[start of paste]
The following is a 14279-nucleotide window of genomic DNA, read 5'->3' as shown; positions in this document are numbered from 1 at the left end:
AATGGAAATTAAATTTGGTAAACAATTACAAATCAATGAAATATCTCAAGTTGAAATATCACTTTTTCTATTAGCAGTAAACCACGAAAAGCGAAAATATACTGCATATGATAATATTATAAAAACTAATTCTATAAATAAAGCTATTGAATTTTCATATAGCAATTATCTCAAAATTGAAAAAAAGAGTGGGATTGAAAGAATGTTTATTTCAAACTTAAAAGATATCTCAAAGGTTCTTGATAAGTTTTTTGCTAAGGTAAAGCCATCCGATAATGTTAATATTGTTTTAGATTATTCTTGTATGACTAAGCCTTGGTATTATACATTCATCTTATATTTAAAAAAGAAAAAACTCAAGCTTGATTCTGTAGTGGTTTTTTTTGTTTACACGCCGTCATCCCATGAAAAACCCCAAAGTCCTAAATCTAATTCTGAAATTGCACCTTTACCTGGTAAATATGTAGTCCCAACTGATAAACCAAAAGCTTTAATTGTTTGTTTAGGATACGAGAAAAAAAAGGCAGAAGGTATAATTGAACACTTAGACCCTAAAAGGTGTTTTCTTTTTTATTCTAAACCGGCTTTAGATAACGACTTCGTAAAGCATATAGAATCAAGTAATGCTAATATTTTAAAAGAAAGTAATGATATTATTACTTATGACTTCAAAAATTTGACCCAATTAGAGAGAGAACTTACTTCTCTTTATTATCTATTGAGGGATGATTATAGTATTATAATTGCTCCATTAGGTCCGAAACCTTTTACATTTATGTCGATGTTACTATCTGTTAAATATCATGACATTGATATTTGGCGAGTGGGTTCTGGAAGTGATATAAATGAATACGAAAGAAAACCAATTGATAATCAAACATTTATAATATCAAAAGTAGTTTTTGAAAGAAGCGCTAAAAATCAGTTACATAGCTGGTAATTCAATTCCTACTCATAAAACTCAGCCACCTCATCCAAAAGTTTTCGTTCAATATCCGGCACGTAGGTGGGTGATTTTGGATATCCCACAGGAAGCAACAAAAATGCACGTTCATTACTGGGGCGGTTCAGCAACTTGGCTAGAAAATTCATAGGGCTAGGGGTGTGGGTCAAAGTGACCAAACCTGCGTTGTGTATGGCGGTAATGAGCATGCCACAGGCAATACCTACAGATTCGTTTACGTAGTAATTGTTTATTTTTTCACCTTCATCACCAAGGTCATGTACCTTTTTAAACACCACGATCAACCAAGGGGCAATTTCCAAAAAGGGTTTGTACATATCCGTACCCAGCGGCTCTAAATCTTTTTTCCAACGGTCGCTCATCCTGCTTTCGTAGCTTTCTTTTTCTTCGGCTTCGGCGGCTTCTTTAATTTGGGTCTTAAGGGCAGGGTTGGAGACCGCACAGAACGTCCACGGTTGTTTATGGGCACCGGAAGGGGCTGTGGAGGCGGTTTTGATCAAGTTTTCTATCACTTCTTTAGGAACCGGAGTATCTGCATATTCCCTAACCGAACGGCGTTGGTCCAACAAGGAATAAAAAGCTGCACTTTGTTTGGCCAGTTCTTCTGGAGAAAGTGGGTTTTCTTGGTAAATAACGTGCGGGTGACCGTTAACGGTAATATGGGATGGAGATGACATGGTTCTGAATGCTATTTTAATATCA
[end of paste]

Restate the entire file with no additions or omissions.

The following is a 14279-nucleotide window of genomic DNA, read 5'->3' as shown; positions in this document are numbered from 1 at the left end:
AATGGAAATTAAATTTGGTAAACAATTACAAATCAATGAAATATCTCAAGTTGAAATATCACTTTTTCTATTAGCAGTAAACCACGAAAAGCGAAAATATACTGCATATGATAATATTATAAAAACTAATTCTATAAATAAAGCTATTGAATTTTCATATAGCAATTATCTCAAAATTGAAAAAAAGAGTGGGATTGAAAGAATGTTTATTTCAAACTTAAAAGATATCTCAAAGGTTCTTGATAAGTTTTTTGCTAAGGTAAAGCCATCCGATAATGTTAATATTGTTTTAGATTATTCTTGTATGACTAAGCCTTGGTATTATACATTCATCTTATATTTAAAAAAGAAAAAACTCAAGCTTGATTCTGTAGTGGTTTTTTTTGTTTACACGCCGTCATCCCATGAAAAACCCCAAAGTCCTAAATCTAATTCTGAAATTGCACCTTTACCTGGTAAATATGTAGTCCCAACTGATAAACCAAAAGCTTTAATTGTTTGTTTAGGATACGAGAAAAAAAAGGCAGAAGGTATAATTGAACACTTAGACCCTAAAAGGTGTTTTCTTTTTTATTCTAAACCGGCTTTAGATAACGACTTCGTAAAGCATATAGAATCAAGTAATGCTAATATTTTAAAAGAAAGTAATGATATTATTACTTATGACTTCAAAAATTTGACCCAATTAGAGAGAGAACTTACTTCTCTTTATTATCTATTGAGGGATGATTATAGTATTATAATTGCTCCATTAGGTCCGAAACCTTTTACATTTATGTCGATGTTACTATCTGTTAAATATCATGACATTGATATTTGGCGAGTGGGTTCTGGAAGTGATATAAATGAATACGAAAGAAAACCAATTGATAATCAAACATTTATAATATCAAAAGTAGTTTTTGAAAGAAGCGCTAAAAATCAGTTACATAGCTGGTAATTCAATTCCTACTCATAAAACTCAGCCACCTCATCCAAAAGTTTTCGTTCAATATCCGGCACGTAGGTGGGTGATTTTGGATATCCCACAGGAAGCAACAAAAATGCACGTTCATTACTGGGGCGGTTCAGCAACTTGGCTAGAAAATTCATAGGGCTAGGGGTGTGGGTCAAAGTGACCAAACCTGCGTTGTGTATGGCGGTAATGAGCATGCCACAGGCAATACCTACAGATTCGTTTACGTAGTAATTGTTTATTTTTTCACCTTCATCACCAAGGTCATGTACCTTTTTAAACACCACGATCAACCAAGGGGCAATTTCCAAAAAGGGTTTGTACATATCCGTACCCAGCGGCTCTAAATCTTTTTTCCAACGGTCGCTCATCCTGCTTTCGTAGCTTTCTTTTTCTTCGGCTTCGGCGGCTTCTTTAATTTGGGTCTTAAGGGCAGGGTTGGAGACCGCACAGAACGTCCACGGTTGTTTATGGGCACCGGAAGGGGCTGTGGAGGCGGTTTTGATCAAGTTTTCTATCACTTCTTTAGGAACCGGAGTATCTGCATATTCCCTAACCGAACGGCGTTGGTCCAACAAGGAATAAAAAGCTGCACTTTGTTTGGCCAGTTCTTCTGGAGAAAGTGGGTTTTCTTGGTAAATAACGTGCGGGTGACCGTTAACGGTAATATGGGATGGAGATGACATGGTTCTGAATGCTATTTTAATATCA